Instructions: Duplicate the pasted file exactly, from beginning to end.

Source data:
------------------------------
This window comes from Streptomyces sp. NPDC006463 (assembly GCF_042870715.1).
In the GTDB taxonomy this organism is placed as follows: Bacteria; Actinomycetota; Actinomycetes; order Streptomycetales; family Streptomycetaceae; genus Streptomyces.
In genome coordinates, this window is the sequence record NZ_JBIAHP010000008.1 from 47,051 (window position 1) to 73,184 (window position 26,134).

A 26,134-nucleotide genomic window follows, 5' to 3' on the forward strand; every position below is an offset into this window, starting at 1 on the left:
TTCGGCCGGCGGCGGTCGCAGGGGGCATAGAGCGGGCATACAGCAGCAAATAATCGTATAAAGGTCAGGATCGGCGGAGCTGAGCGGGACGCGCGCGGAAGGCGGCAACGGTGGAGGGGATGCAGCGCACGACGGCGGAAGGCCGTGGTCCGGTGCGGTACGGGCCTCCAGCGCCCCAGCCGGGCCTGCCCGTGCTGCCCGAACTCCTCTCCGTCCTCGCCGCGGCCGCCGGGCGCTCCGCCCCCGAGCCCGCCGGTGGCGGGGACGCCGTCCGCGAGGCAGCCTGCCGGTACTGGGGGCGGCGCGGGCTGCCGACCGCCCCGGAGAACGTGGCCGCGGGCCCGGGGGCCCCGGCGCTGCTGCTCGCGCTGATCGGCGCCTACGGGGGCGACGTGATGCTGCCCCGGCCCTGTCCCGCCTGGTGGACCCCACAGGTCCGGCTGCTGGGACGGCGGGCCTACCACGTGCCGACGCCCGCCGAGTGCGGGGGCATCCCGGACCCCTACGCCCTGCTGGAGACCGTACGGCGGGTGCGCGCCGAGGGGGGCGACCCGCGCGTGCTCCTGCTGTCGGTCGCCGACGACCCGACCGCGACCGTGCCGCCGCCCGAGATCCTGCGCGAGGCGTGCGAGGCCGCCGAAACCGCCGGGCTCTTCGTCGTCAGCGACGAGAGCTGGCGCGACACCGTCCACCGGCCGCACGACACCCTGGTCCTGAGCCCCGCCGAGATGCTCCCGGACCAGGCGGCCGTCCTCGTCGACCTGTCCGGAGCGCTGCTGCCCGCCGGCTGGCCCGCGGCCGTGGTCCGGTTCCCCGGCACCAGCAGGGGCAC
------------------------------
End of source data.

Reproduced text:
This window comes from Streptomyces sp. NPDC006463 (assembly GCF_042870715.1).
In the GTDB taxonomy this organism is placed as follows: Bacteria; Actinomycetota; Actinomycetes; order Streptomycetales; family Streptomycetaceae; genus Streptomyces.
In genome coordinates, this window is the sequence record NZ_JBIAHP010000008.1 from 47,051 (window position 1) to 73,184 (window position 26,134).

A 26,134-nucleotide genomic window follows, 5' to 3' on the forward strand; every position below is an offset into this window, starting at 1 on the left:
TTCGGCCGGCGGCGGTCGCAGGGGGCATAGAGCGGGCATACAGCAGCAAATAATCGTATAAAGGTCAGGATCGGCGGAGCTGAGCGGGACGCGCGCGGAAGGCGGCAACGGTGGAGGGGATGCAGCGCACGACGGCGGAAGGCCGTGGTCCGGTGCGGTACGGGCCTCCAGCGCCCCAGCCGGGCCTGCCCGTGCTGCCCGAACTCCTCTCCGTCCTCGCCGCGGCCGCCGGGCGCTCCGCCCCCGAGCCCGCCGGTGGCGGGGACGCCGTCCGCGAGGCAGCCTGCCGGTACTGGGGGCGGCGCGGGCTGCCGACCGCCCCGGAGAACGTGGCCGCGGGCCCGGGGGCCCCGGCGCTGCTGCTCGCGCTGATCGGCGCCTACGGGGGCGACGTGATGCTGCCCCGGCCCTGTCCCGCCTGGTGGACCCCACAGGTCCGGCTGCTGGGACGGCGGGCCTACCACGTGCCGACGCCCGCCGAGTGCGGGGGCATCCCGGACCCCTACGCCCTGCTGGAGACCGTACGGCGGGTGCGCGCCGAGGGGGGCGACCCGCGCGTGCTCCTGCTGTCGGTCGCCGACGACCCGACCGCGACCGTGCCGCCGCCCGAGATCCTGCGCGAGGCGTGCGAGGCCGCCGAAACCGCCGGGCTCTTCGTCGTCAGCGACGAGAGCTGGCGCGACACCGTCCACCGGCCGCACGACACCCTGGTCCTGAGCCCCGCCGAGATGCTCCCGGACCAGGCGGCCGTCCTCGTCGACCTGTCCGGAGCGCTGCTGCCCGCCGGCTGGCCCGCGGCCGTGGTCCGGTTCCCCGGCACCAGCAGGGGCAC